Prices downtown took the biggest dive, with declines of almost 8 per cent, while listing prices in Scarborough rose nearly 12 per cent over 2019
Toronto rental prices for a one-bedroom apartment or condo dropped by four per cent in May, according to a report by listings site Rentals.ca. The average price in the city is now $2,125 per month – down 5.8 per cent over the same period last year.
The website is reporting that the average rent price in Canada has not dropped from April to May, but their listing prices for apartment and condo rentals dropped 3.2 per cent month-over-month in April, and a steeper 4.6 per cent in May.
That number is slightly below another recent rent report. According to TorontoRentals.ca’s May numbers, Toronto rent prices went down five per cent.
In Rentals.ca’s national monthly rent report, the company noted that most tenants are holding on to their dwellings during the COVID-19 pandemic, while most landlords are holding firm on rents. However, some landlords are offering incentives like granting one month of free rent.
Larger units took the biggest dive in Toronto, according to Rentals.ca. A two-bedroom in Toronto averaged $2,669 on the listing site in May, a 7.7 per cent drop from April prices.
The fall in prices is mostly happening closer to the downtown area. North York rental prices on the listing sites only dropped 1.2 per cent for one-bedrooms and 2.7 per cent for two-bedrooms.
Meanwhile in Scarborough, prices went up for one bedroom apartments, averaging $1,702, a 3.9 per cent increase over April and an 11.8 per cent increase over 2019.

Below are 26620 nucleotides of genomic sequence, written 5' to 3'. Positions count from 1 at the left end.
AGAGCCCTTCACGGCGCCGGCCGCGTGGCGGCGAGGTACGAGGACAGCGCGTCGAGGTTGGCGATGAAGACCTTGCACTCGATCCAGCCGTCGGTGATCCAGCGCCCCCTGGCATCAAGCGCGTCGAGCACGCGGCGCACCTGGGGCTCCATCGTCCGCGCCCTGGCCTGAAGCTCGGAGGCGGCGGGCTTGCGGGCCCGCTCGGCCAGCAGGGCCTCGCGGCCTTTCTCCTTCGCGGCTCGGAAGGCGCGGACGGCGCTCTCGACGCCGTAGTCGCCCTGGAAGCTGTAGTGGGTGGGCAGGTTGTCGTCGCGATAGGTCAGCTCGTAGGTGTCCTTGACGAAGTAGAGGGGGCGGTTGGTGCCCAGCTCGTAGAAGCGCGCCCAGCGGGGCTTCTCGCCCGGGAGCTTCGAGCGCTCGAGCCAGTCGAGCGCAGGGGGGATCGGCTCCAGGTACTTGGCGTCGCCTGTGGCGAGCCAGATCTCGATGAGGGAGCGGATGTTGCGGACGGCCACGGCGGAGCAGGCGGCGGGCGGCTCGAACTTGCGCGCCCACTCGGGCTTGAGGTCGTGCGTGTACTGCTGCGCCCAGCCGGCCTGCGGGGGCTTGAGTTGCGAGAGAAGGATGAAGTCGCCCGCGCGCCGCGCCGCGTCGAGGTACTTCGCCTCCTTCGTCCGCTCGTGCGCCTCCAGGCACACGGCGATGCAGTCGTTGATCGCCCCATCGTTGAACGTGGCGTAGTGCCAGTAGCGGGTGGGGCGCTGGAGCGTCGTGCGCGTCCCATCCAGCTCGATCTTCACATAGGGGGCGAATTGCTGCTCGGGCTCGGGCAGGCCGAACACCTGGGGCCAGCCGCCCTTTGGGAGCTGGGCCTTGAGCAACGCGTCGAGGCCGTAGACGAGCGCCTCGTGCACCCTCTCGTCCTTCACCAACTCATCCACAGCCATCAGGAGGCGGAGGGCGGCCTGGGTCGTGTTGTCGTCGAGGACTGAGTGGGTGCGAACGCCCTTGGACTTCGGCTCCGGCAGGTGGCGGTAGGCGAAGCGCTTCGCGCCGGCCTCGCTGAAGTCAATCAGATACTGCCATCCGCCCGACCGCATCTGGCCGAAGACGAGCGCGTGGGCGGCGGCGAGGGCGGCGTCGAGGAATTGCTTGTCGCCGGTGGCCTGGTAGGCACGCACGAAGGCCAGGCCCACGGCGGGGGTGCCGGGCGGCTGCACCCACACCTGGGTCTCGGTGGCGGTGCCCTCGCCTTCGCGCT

Outside the city, one-bedroom rent in Mississauga (-0.4 per cent), Richmond Hill (+1.2 per cent), Vaughan (-0.8 per cent) and Brampton (+0.3 per cent) had small dips or bumps in May listings.
The Toronto Regional Real Estate Board (TREBB) have yet to release their report for May. Their previous report indicated that one-bedroom rent in April was $2,107 – down 2.7 per cent from 2019.
Most Canadian tenants are paying their rent during the COVID-19 pandemic while prices are only making minor dips, despite calls for rent strikes from organizations like Keep Your Rent Toronto. CIBC’s deputy chief economist Benjamin Tal told NOW that more than 80 per cent of tenants made their May rent, stumping expectations that the figure would be closer to 60 per cent while businesses remained closed.
Tal expects the healthy numbers to repeat in June, since CERB will still be available for people who are unemployed during the pandemic. Tenants are eager to hold on to their apartments if they are enjoying rent controls.
Meanwhile, the Canadian job market is bouncing back. Statistics Canada is reporting that 290,000 jobs were added in May, a 1.8 per cent increase over April, with three-quarters of those jobs considered full-time. However, unemployment hit a record high, and Ontario, which has not fully reopened, lost jobs.